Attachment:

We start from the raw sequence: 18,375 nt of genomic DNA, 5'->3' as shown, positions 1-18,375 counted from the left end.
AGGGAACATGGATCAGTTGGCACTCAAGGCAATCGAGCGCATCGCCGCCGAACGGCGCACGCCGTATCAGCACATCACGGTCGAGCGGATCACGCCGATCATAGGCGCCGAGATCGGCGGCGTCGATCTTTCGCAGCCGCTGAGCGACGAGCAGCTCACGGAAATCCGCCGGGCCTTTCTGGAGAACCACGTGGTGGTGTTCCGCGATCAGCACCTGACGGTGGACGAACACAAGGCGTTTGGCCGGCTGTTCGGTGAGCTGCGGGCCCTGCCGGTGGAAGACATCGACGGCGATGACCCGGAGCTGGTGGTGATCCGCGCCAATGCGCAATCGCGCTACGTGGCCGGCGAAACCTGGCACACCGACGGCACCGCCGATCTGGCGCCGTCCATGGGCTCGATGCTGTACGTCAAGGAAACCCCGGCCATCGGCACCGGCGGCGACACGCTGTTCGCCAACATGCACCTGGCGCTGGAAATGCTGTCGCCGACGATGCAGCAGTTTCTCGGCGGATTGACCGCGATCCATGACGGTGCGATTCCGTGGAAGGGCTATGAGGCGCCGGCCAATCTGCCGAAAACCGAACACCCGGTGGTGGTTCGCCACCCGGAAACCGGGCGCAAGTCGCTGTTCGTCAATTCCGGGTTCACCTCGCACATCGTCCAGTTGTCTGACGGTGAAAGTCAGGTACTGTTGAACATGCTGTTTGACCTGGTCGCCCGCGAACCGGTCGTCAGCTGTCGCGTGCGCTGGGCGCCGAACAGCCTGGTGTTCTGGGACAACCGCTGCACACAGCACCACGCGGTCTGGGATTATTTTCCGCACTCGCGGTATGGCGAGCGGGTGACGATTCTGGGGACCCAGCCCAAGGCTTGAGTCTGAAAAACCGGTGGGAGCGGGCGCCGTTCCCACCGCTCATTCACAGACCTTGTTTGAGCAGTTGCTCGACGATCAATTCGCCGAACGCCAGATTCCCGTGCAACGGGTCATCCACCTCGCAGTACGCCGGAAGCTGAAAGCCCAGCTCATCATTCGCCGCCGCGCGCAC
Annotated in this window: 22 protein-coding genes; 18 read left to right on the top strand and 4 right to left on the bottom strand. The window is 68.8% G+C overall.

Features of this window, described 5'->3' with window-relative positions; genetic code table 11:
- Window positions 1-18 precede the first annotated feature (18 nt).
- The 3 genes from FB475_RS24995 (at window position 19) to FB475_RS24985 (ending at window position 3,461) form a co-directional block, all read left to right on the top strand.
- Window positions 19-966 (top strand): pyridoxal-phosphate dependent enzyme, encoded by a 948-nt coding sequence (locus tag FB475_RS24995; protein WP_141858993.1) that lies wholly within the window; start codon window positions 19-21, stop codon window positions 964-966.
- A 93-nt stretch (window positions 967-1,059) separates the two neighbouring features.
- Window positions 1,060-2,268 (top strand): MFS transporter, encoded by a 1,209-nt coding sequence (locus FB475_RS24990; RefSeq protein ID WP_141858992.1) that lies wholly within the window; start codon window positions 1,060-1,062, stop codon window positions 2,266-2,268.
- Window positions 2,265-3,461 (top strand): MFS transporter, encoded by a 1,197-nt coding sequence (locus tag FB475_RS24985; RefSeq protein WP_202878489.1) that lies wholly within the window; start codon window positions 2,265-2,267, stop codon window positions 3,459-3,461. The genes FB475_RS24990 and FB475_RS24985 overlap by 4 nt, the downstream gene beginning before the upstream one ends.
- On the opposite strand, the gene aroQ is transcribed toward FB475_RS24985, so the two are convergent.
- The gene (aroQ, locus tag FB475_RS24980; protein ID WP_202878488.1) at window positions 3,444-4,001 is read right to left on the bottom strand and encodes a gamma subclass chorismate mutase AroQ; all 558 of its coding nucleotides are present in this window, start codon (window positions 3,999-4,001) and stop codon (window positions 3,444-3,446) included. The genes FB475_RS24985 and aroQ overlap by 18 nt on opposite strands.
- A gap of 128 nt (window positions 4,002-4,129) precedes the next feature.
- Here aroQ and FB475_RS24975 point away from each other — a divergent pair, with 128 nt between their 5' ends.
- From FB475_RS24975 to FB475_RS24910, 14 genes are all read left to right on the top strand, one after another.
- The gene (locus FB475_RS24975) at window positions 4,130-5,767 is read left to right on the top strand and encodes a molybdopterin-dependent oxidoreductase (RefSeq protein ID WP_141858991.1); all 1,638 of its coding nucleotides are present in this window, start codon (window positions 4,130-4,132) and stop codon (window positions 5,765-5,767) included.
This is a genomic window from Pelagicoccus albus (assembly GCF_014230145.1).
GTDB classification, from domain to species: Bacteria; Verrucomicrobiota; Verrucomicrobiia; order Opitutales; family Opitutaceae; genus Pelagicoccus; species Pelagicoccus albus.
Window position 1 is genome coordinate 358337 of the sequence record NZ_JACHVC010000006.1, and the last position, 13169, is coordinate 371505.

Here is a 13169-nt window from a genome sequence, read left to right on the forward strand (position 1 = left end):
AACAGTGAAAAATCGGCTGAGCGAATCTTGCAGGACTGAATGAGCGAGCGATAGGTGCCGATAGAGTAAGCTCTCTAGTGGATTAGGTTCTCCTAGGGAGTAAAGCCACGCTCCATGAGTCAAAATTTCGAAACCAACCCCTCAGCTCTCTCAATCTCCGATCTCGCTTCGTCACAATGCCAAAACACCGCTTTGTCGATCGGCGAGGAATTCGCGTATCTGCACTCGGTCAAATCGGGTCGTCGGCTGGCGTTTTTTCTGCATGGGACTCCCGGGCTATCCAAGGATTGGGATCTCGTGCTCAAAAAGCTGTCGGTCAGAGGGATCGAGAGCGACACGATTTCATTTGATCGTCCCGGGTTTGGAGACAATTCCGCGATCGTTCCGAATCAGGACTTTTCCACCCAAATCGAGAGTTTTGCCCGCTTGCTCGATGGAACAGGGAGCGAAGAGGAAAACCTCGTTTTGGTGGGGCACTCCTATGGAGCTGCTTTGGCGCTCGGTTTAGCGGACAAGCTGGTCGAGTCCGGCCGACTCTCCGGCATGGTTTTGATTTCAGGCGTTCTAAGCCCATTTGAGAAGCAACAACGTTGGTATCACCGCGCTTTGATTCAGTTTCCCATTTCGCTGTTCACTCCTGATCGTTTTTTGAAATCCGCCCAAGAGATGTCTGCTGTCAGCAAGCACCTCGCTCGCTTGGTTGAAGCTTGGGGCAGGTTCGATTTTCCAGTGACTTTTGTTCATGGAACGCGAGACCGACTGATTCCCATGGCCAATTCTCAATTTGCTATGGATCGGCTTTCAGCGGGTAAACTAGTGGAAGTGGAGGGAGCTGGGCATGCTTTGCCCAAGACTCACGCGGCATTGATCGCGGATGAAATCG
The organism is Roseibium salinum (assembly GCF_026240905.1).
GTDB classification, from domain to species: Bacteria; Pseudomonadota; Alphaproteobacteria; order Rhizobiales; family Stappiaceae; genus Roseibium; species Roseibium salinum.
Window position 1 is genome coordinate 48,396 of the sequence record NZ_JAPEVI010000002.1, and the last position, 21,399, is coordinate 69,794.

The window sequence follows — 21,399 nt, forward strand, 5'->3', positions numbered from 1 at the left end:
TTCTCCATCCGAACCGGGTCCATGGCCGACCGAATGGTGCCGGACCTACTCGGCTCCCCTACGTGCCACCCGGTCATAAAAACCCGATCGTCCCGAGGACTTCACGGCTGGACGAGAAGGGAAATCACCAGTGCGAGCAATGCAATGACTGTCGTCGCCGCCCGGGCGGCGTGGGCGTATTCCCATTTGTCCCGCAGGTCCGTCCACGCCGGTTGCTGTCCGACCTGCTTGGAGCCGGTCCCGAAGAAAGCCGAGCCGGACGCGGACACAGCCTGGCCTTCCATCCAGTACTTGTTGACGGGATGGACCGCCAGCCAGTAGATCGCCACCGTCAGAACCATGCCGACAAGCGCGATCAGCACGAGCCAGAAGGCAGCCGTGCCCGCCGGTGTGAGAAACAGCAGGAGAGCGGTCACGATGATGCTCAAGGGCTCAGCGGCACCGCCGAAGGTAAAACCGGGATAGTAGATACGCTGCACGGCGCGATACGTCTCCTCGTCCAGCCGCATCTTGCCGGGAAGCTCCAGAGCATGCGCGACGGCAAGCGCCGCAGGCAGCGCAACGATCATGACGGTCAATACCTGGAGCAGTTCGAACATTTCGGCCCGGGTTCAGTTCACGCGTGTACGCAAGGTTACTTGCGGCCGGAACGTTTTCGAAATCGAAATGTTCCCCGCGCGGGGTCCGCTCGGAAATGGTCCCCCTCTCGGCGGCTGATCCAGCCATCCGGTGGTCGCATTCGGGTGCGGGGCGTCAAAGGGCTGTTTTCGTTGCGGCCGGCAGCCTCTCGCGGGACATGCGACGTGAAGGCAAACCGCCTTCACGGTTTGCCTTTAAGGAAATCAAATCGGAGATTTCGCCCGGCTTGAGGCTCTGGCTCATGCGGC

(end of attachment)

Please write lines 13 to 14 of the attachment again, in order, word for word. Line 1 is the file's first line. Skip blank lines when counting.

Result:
- A gap of 128 nt (window positions 4,002-4,129) precedes the next feature.
- Here aroQ and FB475_RS24975 point away from each other — a divergent pair, with 128 nt between their 5' ends.